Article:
NASCAR's Fan Council isn't for the uninitiated. The online group is vetted to ensure that only racing's faithful take part in the 10,000-member community. The reason? These 10,000 fans have some serious pull with the sport's head honchos. "We bounce a lot of ideas off of them," says Blake Davidson, vice president of licensing and consumer products at NASCAR. "It's something that's been very beneficial to us since we've started it and a way to get immediate feedback from the fans on everything from marketing initiatives to things happening in the [live] competitions, to broadcast."
In 2009, NASCAR instituted double-file restarts into every race thanks in large part to suggestions and input from its fans, says Davidson. (Previously, when a race was stopped due to an accident or weather, the race resumed with cars lined up in single-file instead of side by side.) NASCAR fans even have a say in the league's Hall of Fame inductees. They accounted for one of the 55 votes eligible to determine the hall's next members, which carries significant weight, according to Davidson.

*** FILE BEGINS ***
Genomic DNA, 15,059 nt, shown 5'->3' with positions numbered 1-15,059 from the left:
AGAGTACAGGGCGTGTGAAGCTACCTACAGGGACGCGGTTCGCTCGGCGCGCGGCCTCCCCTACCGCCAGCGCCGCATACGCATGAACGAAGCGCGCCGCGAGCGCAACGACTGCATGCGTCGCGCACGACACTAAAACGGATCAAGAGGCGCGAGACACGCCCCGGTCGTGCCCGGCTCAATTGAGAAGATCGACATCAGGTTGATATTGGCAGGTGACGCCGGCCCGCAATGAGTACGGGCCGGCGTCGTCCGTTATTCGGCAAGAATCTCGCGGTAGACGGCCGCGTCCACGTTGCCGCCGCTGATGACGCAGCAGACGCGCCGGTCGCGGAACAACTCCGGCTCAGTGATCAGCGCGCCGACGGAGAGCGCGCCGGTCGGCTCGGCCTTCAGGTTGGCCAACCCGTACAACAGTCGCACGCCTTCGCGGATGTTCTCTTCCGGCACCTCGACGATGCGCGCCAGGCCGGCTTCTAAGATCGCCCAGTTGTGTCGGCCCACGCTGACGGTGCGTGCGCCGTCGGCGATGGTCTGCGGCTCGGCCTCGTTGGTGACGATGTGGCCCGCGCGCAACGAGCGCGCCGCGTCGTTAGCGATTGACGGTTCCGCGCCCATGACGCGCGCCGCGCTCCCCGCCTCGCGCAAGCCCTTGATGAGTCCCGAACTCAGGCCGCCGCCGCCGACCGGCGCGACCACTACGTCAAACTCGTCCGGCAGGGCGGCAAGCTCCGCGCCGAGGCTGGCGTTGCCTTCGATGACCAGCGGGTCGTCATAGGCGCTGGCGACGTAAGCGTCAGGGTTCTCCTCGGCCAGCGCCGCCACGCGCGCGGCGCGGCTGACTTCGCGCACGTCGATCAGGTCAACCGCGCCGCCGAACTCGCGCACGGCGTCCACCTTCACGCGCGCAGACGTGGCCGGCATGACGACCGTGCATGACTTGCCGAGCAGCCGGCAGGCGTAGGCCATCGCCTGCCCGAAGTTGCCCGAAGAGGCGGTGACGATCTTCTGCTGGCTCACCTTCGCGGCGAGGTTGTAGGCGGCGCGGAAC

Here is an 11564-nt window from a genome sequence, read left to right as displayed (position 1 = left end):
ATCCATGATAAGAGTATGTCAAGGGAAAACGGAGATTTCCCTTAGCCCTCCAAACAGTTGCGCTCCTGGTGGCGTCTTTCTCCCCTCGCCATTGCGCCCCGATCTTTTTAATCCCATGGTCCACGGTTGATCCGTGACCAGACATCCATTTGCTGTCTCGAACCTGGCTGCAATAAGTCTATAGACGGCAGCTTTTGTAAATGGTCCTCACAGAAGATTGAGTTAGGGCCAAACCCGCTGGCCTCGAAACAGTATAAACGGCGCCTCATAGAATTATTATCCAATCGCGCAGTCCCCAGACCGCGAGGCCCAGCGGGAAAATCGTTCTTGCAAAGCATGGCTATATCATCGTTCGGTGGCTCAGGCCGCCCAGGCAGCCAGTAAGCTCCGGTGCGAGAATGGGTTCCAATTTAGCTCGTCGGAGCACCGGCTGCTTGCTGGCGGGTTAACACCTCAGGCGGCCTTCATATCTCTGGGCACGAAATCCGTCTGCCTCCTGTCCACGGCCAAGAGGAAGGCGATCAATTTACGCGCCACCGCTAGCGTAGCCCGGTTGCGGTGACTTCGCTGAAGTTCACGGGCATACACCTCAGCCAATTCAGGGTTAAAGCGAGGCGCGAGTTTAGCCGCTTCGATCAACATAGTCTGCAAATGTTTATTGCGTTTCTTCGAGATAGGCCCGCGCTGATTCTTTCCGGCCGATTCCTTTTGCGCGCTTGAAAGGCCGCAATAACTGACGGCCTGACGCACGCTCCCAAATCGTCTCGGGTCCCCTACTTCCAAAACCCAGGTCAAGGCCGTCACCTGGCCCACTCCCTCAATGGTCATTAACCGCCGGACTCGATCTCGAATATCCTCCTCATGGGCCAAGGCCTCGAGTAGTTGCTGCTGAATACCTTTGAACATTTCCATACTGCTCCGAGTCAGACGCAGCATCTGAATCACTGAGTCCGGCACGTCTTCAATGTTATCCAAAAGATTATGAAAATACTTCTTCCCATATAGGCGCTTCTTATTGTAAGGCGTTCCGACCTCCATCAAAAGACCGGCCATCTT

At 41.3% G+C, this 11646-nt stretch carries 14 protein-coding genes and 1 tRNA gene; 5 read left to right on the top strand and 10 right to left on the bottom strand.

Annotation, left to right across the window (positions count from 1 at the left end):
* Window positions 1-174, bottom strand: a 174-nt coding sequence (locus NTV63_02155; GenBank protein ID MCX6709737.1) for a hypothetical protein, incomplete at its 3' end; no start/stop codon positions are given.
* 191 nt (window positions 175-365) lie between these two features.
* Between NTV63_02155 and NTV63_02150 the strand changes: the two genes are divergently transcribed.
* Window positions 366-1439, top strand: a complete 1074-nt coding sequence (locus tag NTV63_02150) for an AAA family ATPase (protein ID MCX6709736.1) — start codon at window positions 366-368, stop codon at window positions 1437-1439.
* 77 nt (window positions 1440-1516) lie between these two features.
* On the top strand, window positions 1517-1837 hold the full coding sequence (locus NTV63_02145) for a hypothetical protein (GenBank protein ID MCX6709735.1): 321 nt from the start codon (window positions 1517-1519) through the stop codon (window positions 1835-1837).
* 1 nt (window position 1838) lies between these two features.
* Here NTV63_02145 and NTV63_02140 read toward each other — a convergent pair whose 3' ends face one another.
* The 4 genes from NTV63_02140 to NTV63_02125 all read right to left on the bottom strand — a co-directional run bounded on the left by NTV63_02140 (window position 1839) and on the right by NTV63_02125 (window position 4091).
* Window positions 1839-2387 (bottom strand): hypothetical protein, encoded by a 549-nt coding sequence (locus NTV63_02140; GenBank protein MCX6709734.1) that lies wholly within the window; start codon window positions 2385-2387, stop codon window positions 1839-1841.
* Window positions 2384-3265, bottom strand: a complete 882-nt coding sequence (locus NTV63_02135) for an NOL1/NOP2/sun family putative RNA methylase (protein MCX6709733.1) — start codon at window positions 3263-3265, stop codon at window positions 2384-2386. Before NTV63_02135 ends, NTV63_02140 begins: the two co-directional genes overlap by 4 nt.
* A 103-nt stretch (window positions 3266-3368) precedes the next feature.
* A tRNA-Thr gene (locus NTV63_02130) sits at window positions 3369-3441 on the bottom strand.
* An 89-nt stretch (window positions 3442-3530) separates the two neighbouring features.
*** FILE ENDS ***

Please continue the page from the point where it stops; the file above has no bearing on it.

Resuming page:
Other NASCAR sponsors are also getting in on the crowdsourcing action. Wal-Mart used fan input to decide nearly every aspect of this month's race at Pocono Racetrack in Long Pond, Penn. The fans chose everything from the race name -- Party in the Poconos -- to the kind of concessions that were served --loaded potato skin perogies.
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